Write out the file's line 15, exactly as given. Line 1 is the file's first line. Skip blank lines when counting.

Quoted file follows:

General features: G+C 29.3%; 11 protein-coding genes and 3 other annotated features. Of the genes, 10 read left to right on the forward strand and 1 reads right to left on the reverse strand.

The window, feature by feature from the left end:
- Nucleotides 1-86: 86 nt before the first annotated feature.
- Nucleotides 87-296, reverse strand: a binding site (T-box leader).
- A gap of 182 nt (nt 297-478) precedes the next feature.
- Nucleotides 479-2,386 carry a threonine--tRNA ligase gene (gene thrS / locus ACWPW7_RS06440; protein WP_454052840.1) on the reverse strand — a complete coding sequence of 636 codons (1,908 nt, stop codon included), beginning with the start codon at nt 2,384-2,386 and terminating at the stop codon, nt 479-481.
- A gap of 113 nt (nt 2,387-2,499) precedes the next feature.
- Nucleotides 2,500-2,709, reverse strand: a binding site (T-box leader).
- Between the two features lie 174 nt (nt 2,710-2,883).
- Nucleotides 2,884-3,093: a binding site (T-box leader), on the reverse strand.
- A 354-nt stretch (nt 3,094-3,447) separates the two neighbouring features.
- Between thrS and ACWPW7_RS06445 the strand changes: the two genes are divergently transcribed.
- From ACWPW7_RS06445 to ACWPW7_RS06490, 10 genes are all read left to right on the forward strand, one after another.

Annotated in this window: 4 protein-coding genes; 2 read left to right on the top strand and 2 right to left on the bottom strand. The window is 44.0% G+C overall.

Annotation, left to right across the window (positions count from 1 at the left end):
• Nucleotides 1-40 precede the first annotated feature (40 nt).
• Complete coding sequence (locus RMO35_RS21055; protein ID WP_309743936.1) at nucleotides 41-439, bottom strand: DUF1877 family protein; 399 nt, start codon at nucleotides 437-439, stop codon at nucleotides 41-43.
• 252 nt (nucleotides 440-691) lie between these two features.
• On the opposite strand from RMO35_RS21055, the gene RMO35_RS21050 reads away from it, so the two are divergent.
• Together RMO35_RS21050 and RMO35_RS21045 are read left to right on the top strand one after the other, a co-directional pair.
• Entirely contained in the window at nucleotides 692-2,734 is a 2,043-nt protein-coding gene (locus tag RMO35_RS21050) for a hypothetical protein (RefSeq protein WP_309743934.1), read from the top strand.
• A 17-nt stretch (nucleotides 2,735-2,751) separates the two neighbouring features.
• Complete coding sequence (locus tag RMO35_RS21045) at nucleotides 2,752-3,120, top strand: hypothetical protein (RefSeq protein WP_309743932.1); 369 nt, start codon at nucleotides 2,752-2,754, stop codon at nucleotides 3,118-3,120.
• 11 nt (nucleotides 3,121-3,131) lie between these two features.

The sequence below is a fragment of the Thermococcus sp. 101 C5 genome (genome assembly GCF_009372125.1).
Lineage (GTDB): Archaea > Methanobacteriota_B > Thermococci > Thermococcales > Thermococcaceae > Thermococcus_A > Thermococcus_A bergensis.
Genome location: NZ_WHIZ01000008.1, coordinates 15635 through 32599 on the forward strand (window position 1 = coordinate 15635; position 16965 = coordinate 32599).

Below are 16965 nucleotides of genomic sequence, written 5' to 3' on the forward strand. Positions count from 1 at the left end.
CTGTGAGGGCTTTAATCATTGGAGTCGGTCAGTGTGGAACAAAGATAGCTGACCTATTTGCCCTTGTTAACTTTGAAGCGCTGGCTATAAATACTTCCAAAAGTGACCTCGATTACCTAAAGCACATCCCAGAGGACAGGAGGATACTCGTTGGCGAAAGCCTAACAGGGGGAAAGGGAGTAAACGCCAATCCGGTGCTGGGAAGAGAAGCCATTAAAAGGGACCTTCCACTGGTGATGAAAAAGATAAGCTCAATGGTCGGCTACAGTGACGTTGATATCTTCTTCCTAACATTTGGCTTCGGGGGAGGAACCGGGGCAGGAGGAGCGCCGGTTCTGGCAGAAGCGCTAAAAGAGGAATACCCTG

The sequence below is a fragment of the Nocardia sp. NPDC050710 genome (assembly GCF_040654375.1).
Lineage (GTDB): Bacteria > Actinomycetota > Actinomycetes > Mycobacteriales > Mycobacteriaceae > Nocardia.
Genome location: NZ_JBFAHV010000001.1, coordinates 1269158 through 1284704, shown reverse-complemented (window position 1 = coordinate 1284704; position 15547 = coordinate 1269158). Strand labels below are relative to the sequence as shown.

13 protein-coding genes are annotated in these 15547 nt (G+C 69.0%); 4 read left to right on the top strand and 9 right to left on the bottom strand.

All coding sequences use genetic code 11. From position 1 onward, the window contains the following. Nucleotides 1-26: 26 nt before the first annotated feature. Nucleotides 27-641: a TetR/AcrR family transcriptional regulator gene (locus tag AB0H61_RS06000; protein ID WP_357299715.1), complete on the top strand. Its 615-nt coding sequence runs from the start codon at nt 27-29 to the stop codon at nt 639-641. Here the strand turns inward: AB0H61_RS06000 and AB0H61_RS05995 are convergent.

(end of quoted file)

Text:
Annotation, left to right across the window (positions count from 1 at the left end):